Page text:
Diatomaceous earth, often marketed as “Bed Bug powder” or “Bed Bug Dust”, per Wikipedia, is a “naturally occurring, soft, chalk-like sedimentary rock that is easily crumbled into a fine white to off-white powder. This powder has an abrasive feel, similar to pumice powder, and is very light, due to its high porosity.”
Diatomaceous earth is primarily the fossilized remains of a aquatic organisms called (diatoms). The fossilized remains are made of silica, a very common natural substance.
Diatomaceous earth can be an effective treatment strategy for bed bugs, but should not be used as the only treatment method. Additionally, Diatomaceous earth has also proven itself as an effective bed bug prevention method as well.
Diatomaceous earth isn’t a pesticide like bed bug sprays, but a natural dust that kills bed bugs after they’ve had contact with it.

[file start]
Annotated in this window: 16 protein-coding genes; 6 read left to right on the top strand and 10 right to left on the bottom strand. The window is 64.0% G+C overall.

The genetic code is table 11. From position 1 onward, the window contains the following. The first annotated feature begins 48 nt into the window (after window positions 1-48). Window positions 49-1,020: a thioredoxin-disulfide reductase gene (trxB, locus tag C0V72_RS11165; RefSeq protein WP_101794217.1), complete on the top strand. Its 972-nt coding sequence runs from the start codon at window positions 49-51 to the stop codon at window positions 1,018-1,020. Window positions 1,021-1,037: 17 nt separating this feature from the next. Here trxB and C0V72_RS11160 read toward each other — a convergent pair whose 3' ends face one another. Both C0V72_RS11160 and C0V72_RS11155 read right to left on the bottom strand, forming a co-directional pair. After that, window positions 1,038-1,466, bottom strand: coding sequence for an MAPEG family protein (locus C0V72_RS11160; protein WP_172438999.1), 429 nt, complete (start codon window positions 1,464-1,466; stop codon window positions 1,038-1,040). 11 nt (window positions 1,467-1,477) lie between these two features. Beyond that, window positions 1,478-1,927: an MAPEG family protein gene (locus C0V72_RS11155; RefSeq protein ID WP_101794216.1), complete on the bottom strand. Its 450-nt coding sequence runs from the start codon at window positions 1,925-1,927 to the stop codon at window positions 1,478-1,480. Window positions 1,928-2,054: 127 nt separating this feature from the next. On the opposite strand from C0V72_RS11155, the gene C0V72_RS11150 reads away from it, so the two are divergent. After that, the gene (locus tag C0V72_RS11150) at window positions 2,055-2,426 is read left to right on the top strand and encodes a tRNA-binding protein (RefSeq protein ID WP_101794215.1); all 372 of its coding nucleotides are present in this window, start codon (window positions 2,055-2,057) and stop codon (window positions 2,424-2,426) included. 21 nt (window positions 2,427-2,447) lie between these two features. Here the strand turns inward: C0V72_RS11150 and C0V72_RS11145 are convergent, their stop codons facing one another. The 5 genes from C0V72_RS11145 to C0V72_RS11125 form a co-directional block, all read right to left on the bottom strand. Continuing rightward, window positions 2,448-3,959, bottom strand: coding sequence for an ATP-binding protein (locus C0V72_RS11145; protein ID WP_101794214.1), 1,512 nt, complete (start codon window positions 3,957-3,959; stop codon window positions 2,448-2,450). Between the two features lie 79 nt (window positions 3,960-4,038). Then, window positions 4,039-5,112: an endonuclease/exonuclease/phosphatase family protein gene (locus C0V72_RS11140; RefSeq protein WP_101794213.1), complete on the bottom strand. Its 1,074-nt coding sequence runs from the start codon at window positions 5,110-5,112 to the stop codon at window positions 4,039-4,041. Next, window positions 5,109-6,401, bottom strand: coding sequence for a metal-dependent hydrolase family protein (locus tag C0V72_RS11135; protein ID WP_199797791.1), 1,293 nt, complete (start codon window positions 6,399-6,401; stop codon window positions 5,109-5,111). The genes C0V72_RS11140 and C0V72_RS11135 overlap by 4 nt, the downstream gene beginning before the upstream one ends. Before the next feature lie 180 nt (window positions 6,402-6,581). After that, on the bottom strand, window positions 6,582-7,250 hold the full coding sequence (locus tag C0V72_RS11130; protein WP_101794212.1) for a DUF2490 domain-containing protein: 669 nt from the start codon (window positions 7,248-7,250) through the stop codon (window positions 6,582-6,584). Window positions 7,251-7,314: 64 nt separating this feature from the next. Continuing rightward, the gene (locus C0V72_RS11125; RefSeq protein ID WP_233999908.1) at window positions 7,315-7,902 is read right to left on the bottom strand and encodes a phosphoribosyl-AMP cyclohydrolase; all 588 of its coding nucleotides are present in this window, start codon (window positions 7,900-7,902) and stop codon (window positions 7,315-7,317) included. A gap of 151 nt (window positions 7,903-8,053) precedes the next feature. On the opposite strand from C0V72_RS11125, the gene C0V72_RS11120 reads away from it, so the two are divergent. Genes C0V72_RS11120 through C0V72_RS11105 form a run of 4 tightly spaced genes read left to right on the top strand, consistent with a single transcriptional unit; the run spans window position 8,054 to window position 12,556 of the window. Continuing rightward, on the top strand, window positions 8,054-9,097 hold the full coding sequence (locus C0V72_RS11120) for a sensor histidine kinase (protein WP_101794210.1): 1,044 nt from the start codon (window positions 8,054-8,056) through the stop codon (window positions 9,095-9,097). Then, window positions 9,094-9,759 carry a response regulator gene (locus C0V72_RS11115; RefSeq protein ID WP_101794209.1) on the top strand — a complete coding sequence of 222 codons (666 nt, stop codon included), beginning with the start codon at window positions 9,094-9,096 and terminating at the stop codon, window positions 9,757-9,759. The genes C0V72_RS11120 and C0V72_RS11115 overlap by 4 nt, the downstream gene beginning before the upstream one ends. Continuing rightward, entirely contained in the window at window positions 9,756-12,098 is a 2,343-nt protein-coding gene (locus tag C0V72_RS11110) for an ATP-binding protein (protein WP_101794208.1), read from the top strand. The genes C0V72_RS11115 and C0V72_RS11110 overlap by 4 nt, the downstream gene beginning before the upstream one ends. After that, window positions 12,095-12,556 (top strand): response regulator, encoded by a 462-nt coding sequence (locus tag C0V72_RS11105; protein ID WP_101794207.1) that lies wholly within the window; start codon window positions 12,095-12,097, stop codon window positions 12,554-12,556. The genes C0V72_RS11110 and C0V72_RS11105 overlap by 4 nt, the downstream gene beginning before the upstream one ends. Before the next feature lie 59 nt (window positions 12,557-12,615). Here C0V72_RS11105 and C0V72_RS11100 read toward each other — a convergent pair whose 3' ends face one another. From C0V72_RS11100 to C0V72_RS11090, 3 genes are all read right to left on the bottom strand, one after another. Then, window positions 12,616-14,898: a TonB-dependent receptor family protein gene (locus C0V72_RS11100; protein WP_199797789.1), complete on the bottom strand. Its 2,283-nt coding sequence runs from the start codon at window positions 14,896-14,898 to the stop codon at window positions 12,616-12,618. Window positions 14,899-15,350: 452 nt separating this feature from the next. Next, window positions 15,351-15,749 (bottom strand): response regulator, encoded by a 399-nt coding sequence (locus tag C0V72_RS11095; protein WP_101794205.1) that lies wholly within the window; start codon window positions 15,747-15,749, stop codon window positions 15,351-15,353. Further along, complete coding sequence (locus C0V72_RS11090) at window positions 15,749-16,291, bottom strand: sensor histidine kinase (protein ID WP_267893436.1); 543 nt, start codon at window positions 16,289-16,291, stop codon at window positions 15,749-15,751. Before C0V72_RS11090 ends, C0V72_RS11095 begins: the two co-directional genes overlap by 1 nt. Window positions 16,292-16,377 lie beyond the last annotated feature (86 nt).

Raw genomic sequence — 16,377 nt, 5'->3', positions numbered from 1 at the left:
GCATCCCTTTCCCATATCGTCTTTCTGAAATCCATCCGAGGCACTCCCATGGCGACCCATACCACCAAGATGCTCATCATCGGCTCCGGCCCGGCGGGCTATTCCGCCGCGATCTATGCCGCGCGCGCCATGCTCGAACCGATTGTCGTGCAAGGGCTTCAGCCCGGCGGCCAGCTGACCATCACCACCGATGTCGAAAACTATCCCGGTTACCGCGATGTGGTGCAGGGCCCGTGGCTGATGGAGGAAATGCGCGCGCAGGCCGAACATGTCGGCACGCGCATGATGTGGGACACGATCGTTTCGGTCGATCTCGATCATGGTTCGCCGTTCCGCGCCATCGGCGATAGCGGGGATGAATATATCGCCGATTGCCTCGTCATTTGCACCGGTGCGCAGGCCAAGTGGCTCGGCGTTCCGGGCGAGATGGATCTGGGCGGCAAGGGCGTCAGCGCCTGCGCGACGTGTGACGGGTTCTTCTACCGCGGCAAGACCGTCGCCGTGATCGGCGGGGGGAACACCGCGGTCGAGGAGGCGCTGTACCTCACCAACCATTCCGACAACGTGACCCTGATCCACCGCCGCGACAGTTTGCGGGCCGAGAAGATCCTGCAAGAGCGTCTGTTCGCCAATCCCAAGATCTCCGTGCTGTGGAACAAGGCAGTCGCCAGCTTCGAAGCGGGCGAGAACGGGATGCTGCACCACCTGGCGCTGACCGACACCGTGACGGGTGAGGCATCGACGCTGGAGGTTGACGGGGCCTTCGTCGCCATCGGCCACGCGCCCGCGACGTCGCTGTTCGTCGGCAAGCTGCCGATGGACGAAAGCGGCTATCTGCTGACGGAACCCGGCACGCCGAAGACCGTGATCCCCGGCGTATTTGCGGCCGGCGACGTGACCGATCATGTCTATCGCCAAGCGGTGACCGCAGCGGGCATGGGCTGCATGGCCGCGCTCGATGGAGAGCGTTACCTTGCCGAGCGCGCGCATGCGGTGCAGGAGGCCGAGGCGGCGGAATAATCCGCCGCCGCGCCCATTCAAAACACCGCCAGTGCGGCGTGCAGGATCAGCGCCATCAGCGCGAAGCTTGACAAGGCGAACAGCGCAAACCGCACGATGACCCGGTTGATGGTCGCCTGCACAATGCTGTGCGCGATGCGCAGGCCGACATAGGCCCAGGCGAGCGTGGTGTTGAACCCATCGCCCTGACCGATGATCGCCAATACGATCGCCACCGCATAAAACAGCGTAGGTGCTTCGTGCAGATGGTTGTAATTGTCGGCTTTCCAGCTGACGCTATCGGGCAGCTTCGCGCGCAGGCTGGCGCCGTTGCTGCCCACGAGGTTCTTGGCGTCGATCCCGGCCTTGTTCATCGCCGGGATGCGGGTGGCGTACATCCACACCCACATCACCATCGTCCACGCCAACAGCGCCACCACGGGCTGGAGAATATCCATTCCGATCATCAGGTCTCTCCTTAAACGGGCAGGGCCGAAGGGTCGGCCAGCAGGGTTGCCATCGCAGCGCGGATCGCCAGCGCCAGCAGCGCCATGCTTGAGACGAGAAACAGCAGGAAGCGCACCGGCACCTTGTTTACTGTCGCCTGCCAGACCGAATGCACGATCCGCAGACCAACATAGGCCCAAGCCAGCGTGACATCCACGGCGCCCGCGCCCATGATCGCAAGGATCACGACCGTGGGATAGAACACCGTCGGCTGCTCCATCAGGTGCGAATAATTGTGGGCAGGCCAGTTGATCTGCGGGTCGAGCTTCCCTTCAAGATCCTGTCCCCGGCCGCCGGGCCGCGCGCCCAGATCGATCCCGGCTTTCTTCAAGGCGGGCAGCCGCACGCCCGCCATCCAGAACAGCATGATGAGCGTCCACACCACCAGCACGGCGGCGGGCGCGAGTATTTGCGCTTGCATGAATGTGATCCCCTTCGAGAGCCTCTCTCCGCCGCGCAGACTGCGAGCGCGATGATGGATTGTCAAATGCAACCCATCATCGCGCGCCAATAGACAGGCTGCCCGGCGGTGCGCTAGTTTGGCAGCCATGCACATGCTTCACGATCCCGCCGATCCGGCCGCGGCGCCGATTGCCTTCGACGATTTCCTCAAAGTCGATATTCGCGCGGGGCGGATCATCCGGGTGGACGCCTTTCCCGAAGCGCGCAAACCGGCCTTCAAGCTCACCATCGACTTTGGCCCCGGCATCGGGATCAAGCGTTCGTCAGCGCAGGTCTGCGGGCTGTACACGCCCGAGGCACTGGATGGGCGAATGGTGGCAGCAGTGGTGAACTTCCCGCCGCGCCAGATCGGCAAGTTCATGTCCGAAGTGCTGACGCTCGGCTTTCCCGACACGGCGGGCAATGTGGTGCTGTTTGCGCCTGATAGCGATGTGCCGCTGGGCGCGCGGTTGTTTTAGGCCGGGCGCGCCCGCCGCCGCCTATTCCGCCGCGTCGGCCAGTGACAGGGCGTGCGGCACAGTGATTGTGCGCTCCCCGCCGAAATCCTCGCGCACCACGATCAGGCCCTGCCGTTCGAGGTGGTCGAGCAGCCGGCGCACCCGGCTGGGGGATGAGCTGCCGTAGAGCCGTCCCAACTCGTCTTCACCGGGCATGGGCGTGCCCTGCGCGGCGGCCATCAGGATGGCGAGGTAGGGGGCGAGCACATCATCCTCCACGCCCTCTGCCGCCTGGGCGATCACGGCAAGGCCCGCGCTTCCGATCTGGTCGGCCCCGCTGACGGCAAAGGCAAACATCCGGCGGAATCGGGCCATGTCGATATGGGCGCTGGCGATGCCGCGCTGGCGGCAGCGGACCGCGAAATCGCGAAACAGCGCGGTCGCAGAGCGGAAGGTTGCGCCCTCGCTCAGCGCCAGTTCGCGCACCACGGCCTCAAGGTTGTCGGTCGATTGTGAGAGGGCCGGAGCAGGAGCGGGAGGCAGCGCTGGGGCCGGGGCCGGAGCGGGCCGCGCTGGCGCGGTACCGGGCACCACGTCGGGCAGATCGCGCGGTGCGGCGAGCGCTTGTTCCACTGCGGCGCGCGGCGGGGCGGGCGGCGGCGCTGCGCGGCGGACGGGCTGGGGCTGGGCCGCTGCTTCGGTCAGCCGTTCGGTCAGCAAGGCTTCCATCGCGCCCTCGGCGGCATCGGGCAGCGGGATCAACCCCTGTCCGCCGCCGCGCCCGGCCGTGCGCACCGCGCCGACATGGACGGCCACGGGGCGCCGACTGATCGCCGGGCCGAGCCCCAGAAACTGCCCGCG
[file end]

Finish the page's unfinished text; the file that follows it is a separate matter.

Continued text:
The fossilized diatoms in Diatomaceous earth are basically very tiny crystalline structures that are sharp. Diatomaceous earth causes bed bugs and other insects, like fleas, to dry out and die as as the diatoms absorbs the oils and fats from a bed bug’s body.
Diatomaceous earth is available in a number of varieties including food grade. Food grade Diatomaceous earth is the recommended type for treating your home against bed bugs.
While natural and inexpensive, Diatomaceous earth is not without issue:
Diatomaceous earth is ideal for difficult to reach areas, where you know bed bugs are “hiding out”. This includes cracks and crevices such as around molding and electrical outlets.
Fill out our simple and easy form, and get FREE and LOCAL bed bug exterminator quotes sent straight to your inbox.
How To Find Bed Bugs In Your Home
How To Kill Bedbugs With Heat
Bed Bugs and Hotels – What to do.
Heat Treatment for Bed Bugs
How to Kill Bed Bugs – 6 Effective Ways
Where do Bed Bugs Hide?
How to protect yourself from bed bugs in hotels
Bugs that look like bed bugs